Albert Frey: The International

While most know him as a Palm Springs Modernist architect, Albert Frey’s (1903-1998) career spans the western hemisphere and most of the 20th century. In the late 1920s, Frey worked for the Modern architecture master Le Corbusier designing buildings in Paris. Before moving from his native Switzerland to America in 1930, he worked in Brussels as the chief designer at the offices of Jean-Jules Eggericx and Raphael Verwilghen where he worked on the urban planning and design for two cities in Zaire. Fascinated by America and eager to evolve his modern technological aesthetic, he arrived in New York and immediately began working with architect A. Lawrence Kocher. One of their first projects was the Aluminaire, a full-scale house constructed of prefabricated materials first exhibited at the Grand Central Palace in New York in 1931 to “demonstrate the possibilities of affordable housing achieved through modern technology.”

During the 1930s, Kocher and Frey’s partnership proved to be one of the most influential of the decade due to their frequent articles in Architectural Record exploring low-cost, yet functional single-family housing. As a result of economic conditions, the work was sparse for the pair and in 1934, Frey designed modern flat-roofed houses for the United States Department of Agriculture on its Farm Housing Project. In 1940, after achieving success with the Kocher-Samson Building and numerous residential constructions in Palm Springs, he designed and built the Frey House I, one of his most celebrated commissions and “the first house to exhibit his new interest in horizontal wall planes extending into the landscape.” This side chair and plywood bedroom storage unit are two pieces of furniture designed by Frey that add to the futuristic atmosphere of the Frey House I.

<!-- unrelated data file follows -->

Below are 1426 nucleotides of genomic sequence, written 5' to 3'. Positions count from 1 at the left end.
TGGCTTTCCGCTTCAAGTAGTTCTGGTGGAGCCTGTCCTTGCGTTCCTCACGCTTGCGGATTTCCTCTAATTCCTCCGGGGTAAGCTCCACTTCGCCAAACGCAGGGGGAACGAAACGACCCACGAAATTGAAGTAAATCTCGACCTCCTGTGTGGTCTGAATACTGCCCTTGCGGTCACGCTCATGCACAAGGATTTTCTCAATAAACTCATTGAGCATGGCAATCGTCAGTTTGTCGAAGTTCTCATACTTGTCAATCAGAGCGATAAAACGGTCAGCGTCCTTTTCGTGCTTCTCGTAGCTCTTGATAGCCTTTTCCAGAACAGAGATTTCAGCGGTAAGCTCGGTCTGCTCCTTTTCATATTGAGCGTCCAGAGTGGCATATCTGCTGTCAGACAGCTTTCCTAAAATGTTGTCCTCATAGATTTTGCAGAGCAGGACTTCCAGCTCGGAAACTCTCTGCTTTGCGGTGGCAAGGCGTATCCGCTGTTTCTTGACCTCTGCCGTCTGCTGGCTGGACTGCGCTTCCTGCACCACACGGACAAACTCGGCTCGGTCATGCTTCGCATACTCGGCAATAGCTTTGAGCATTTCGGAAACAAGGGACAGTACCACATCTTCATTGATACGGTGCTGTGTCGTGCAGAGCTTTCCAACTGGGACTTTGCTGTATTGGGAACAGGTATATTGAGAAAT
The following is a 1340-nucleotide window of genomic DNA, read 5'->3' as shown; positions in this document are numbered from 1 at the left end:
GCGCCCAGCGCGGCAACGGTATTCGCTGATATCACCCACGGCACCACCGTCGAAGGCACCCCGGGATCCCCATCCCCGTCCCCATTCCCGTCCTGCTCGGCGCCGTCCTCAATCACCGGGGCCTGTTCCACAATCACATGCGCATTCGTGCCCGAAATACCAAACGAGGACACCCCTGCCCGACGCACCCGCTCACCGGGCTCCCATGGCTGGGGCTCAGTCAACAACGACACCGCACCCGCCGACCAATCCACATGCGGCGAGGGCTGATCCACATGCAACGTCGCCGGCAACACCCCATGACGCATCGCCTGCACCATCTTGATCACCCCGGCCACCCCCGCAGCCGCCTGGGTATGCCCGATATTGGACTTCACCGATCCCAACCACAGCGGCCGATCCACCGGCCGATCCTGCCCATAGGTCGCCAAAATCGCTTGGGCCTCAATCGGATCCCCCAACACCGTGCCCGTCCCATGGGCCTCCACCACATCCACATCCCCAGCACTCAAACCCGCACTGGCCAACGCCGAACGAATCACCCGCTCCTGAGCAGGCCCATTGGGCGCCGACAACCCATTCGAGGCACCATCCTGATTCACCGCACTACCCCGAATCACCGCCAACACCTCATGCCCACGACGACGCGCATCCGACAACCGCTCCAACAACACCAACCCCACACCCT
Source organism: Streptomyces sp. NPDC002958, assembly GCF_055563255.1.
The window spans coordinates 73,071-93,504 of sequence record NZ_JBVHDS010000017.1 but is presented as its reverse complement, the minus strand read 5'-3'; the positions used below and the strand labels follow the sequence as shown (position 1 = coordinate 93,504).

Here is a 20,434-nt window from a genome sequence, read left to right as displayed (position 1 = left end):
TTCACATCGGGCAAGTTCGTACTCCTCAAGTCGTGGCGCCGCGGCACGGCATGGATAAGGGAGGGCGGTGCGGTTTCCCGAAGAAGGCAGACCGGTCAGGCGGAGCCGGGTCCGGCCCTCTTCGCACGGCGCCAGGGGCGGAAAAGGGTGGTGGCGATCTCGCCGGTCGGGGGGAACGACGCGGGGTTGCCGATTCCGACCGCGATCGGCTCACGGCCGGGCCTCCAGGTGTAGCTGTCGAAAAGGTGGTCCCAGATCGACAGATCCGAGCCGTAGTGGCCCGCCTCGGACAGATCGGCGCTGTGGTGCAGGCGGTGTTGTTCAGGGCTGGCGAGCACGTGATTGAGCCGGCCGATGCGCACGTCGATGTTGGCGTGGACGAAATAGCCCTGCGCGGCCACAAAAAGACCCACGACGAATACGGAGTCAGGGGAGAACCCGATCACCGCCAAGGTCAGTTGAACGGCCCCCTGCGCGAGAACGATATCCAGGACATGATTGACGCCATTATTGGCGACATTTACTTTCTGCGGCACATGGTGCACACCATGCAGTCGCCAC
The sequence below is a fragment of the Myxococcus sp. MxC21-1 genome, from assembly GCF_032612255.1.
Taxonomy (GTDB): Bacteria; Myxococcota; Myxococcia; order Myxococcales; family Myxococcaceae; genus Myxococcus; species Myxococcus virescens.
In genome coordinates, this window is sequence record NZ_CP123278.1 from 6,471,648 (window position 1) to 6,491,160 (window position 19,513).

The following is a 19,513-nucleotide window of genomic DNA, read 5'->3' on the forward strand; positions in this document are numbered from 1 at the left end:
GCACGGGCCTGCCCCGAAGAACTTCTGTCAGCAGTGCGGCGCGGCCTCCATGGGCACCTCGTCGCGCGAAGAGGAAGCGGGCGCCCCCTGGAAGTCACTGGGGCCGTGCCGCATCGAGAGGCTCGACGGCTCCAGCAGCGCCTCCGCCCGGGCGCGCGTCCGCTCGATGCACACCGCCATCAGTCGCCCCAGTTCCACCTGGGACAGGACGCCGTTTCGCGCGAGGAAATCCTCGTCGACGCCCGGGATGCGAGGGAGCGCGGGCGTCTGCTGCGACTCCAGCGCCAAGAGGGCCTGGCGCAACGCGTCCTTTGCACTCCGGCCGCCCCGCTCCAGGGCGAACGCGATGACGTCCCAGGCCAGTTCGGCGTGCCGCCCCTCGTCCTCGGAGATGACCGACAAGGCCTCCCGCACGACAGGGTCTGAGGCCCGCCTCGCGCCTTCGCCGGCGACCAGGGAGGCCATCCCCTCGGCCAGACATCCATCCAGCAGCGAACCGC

Paul DesMarais, Contributing Writer

Lot Information

Lot 2
Albert Frey
Custom designed 1940-47 for “Frey House I”
24.75”h x 42.25”w x 30”d
Provenance:  Albert Frey, Elsie Wolf, Private Collection

Lot 3
Albert Frey
Side Chair
Custom designed 1940-47 for “Frey House I”
26”h x 26”w x 32”d
Provenance:  Albert Frey, Elsie Wolf, Private Collection

Rosa, Joseph. Albert Frey, Architect. New York: Rizzoli, 1990. Print.


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